A day-long, free, fun and educational event is coming to Farmington Hills on Saturday, June 29, to celebrate Juneteenth, the oldest known celebration of the end of slavery in the United States.
“Juneteenth is the celebration of the word of emancipation finally coming to a group of enslaved people in Galveston, Texas, on June 19, 1865, more than two and one-half years after Abraham Lincoln issued the Emancipation Proclamation on January 1, 1863,” said Jacqueline Boleware, co-chair of the First African Methodist Church (FAME) Farmington Area Juneteenth Committee.
Juneteenth is observed in communities across the country with parades and other events, she said. “This is the first-ever Juneteenth celebration for the Farmington and Farmington Hills communities, and Rev. Patricia Coleman-Burns, pastor of FAME, is committed to it becoming an annual event.”
Festivities will take place on the grounds of Nardin Park United Methodist Church, 29887 W. 11 Mile Rd. in Farmington Hills, with opening ceremonies at 11 a.m. Guest speakers will include Mark Fancher, Racial Justice Project Staff Attorney, and Smart Justice Organizer Rick Speck, both from the ACLU of Michigan. The music will be headlined by Alvin Waddles and Friends. A wide variety of activities that emphasize education and achievement will run until 6 p.m.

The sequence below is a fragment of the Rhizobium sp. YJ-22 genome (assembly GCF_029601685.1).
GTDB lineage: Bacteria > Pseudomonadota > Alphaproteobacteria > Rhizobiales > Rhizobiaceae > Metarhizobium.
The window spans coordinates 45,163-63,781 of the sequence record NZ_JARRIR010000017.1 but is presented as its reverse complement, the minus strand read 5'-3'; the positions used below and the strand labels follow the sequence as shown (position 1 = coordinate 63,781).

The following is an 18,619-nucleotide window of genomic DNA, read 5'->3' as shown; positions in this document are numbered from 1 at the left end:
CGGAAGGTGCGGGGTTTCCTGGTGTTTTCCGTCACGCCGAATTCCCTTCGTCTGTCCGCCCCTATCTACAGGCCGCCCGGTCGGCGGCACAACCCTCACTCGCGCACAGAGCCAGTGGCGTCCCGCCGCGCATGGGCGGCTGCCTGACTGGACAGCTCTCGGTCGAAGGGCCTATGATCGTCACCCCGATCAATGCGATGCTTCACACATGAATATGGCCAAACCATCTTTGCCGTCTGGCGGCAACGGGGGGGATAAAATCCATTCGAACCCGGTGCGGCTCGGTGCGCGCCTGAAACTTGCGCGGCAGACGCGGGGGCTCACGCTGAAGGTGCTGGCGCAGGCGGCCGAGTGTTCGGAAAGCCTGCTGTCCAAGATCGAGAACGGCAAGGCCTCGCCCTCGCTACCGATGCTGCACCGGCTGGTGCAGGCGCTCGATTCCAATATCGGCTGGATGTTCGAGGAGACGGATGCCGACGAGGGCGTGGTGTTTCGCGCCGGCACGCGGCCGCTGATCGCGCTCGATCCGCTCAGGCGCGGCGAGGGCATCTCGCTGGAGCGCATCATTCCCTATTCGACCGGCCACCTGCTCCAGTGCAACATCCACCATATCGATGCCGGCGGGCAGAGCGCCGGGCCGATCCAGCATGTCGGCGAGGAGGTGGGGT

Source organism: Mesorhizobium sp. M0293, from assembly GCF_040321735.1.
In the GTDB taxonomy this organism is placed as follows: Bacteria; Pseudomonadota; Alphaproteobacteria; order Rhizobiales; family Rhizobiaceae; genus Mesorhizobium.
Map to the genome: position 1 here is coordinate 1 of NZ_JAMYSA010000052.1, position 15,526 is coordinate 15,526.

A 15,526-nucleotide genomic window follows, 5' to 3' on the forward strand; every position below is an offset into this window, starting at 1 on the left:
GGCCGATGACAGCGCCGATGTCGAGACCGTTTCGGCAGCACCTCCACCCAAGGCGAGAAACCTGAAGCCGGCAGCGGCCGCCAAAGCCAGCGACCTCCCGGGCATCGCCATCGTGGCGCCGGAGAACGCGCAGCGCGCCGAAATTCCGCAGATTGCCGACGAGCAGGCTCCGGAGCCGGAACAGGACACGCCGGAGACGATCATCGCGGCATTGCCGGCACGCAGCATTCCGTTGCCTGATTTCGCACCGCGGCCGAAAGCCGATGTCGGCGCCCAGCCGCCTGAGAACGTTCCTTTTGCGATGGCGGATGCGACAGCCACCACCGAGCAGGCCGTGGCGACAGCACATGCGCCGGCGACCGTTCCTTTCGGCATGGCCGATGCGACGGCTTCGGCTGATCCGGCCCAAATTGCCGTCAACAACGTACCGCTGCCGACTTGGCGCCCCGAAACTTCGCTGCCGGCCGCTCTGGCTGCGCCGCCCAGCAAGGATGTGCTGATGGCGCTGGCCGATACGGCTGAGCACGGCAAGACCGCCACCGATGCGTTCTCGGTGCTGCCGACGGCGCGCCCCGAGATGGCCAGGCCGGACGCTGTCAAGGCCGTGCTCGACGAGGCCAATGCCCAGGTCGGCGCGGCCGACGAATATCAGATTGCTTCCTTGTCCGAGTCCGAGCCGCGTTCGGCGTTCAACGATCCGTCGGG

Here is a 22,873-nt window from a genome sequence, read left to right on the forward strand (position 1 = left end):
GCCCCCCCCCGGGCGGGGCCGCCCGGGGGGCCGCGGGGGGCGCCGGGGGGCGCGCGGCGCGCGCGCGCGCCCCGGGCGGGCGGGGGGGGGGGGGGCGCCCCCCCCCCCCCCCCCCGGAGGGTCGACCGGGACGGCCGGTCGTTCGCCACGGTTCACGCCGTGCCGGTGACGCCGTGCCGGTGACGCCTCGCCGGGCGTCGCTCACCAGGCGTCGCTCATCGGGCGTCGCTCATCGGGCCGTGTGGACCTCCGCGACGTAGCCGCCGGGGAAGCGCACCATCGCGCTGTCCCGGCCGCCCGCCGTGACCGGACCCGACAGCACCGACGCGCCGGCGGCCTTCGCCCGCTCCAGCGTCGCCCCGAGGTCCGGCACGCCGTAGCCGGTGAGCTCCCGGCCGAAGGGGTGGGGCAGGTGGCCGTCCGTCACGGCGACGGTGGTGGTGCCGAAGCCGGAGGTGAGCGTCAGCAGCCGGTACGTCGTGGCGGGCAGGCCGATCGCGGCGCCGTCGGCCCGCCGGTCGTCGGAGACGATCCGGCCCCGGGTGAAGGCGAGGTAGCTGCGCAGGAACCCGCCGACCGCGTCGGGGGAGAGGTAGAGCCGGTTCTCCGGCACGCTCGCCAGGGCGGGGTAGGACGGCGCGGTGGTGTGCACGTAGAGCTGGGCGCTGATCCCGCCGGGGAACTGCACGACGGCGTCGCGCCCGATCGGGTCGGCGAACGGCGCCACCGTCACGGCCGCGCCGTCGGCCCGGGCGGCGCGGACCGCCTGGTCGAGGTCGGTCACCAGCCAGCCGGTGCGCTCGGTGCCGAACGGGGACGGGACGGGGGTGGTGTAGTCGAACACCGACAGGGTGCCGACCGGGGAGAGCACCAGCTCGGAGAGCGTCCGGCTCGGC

“We will have educational presentations, storytelling, crafts and activities for young people, guest speakers, music, food, merchants, and informational vendors,” said Boleware.
Local and state government representatives and community leaders also will participate.
Opportunities for students include an essay contest for high school seniors and an oratory scholarship contest that will take place at 3 p.m.
The Farmington Area Juneteenth Celebration will honor the memory of Rev. John H. Burns II, founder and former pastor of First African Methodist Episcopal Church of Farmington Hills. Rev. Burns died unexpectedly in May.
For more information, including sponsorship and vendor opportunities, contact Boleware at 248-924-4634 or co-chair Mabel Fox at 248-250-4221. You can also learn more on Facebook.